Santa Rosa’s Taylor Mountain throws open the gates

February 22, 2013 by Dan Rademacher

Santa Rosa gets a brand-new park this weekend. Taylor Mountain, above the Roseland neighborhood, is a great hiking spot and a model of park planning.

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San Francisco Bay herring running at Mission Bay

January 09, 2013 by Dan Rademacher

The herring are running again in San Francisco, and it’s quite a show. Commercial fishing boats cast their nets in ...


Songbirds dying at birdfeeders

January 08, 2013 by Dan Rademacher

A number of local bird rescue groups are reporting an outbreak of salmonella among pine siskins, small songbirds that are ...


Painting the Delta, from “frankenanimals” to finished artwork

December 27, 2012 by Dan Rademacher

When we decided to commission an original illustration for our January feature about Big Break Regional Shoreline, I did what ...

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Alligator keeper and salamander seeker

December 18, 2012 by Dan Rademacher

When we put out the call for photos to go along with our forthcoming salamander feature by David Rains Wallace, ...

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Salamanders, sandpipers, sediment, and more, coming in our January issue

December 11, 2012 by Dan Rademacher

Coming up in our January 2013 issue, noted author (and one of our favorites!) David Rains Wallace surveys our region’s ...

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Year of the Bay sets sail

November 01, 2012 by Dan Rademacher

On November 1, the historic ship the Alma set sail from the San Francisco Maritime National Historic Park on the ...

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Wacky Jacky Still On the Water, Speaking Up for the Fish

October 16, 2012 by Dan Rademacher

Jacqueline Douglas has captaineered a fishing ship in the San Francisco Bay for 40 years, and is fighting to save salmon so they're still left to fish.

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Art in the shade at the UC Botanical Garden

October 03, 2012 by Dan Rademacher

This Sunday, visit the UC Botanical Garden, see a remakable collection of installation art, and hear from artist Todd Gilens about the 100-foot-long mural he created on the side of a shade house.

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“Global Frackdown” Rally in SF Focuses on Oil and Gas in California

September 21, 2012 by Dan Rademacher

The state is considering new regs on fracking, which could create a new oil boom in California, in a swathe stretching form the Bay Area to Los Angeles.

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Critical habitat in SF to protect Franciscan manzanita

September 13, 2012 by Dan Rademacher

Last week, the U.S. Fish and Wildlife Service added the Franciscan manzanita to the federal endangered species list and proposed ...

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State and Federal Officials Explain Plan to Avoid 12th Year of Steelhead Die-offs in Pescadero

September 11, 2012 by Dan Rademacher

On Wednesday, September 12, officials from several state and federal agencies will hold a public briefing to explain a new, ...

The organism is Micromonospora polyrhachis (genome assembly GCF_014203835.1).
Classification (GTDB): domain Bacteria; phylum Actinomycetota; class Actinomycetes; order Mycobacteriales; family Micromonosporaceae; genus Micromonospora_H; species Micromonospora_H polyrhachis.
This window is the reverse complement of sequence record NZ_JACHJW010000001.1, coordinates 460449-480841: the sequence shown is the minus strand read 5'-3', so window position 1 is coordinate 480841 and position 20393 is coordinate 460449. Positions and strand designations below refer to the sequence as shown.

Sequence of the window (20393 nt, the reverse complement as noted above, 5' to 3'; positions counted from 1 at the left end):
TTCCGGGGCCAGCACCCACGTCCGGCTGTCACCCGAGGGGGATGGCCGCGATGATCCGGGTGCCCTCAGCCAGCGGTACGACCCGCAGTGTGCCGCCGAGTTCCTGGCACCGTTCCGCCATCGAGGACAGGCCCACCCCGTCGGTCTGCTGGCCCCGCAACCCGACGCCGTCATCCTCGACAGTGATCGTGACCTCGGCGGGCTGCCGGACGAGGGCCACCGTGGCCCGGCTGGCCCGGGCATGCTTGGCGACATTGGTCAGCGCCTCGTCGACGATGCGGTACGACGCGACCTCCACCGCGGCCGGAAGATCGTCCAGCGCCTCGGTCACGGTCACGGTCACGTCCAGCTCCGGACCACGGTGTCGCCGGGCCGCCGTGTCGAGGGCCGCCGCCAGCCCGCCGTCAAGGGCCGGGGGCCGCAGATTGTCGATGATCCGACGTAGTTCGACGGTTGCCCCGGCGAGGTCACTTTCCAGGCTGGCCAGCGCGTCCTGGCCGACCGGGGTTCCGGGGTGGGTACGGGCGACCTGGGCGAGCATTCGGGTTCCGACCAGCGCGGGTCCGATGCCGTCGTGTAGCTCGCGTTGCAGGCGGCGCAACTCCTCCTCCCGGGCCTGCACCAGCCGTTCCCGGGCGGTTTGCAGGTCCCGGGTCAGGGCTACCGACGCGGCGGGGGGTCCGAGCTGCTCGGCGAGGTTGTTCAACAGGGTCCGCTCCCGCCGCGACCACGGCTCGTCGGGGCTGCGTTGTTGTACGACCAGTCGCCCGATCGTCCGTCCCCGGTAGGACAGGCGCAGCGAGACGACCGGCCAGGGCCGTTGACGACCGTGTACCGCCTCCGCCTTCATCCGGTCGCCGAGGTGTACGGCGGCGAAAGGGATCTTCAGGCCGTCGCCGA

Key to Wildlife Photography is Knowing Your Subject

September 10, 2012 by Dan Rademacher

Sebastian Kennerknecht has eight shots in our upcoming October-December issue, more than any other photographer this time around. Partly that’s ...


Photographer Ron Wolf falls into fungi

September 05, 2012 by Dan Rademacher

Early in our work on each issue of the magazine, we send out a call for photos to more than ...

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A Visit from Jack Laws, Bird Man (and Artist)

August 13, 2012 by Dan Rademacher

It’s always a red-letter day at the Bay Nature office when we get a visit from Jack Laws (aka John ...

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Hey, who spruced up this place?

July 29, 2012 by Dan Rademacher

Welcome to the new BayNature.org! We’ve just relaunched this site in a big way, and we’re pretty excited about what ...


The Otter and the Perch

April 11, 2012 by Dan Rademacher

River otters have been wildlife stars at Jewel Lake in Tilden Regional Park off and on over the last year. But did you know they're chowing down on rare fish?


Foraging 101

April 10, 2012 by Dan Rademacher

Want to forage in a local park? Chances are it’s not allowed, but some parks do allow limited gathering of edible berries and mushrooms. In January 2012, we gathered up the rules from a couple of dozen agencies. But caveat emptor: they may have changed since then.

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Beyond the Bounty at Food Landscape Forum

November 17, 2011 by Dan Rademacher

Panelists at a sold-out forum on November 16 talked about their farming and farm-education enterprises on the San Mateo Coast, San Francisco, West Marin, and Santa Rosa. From food sovereignty to occupying your foodshed, check out the highlights.

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Book Review: Mount Diablo: The Extraordinary Life and Landscapes of a California Treasure

October 01, 2011 by Dan Rademacher

Photos by Stephen Joseph, text by Linda Rimac Colberg, Mount Diablo Interpretive Association, 2010, 266 pages, $50. Photographer Stephen Joseph ...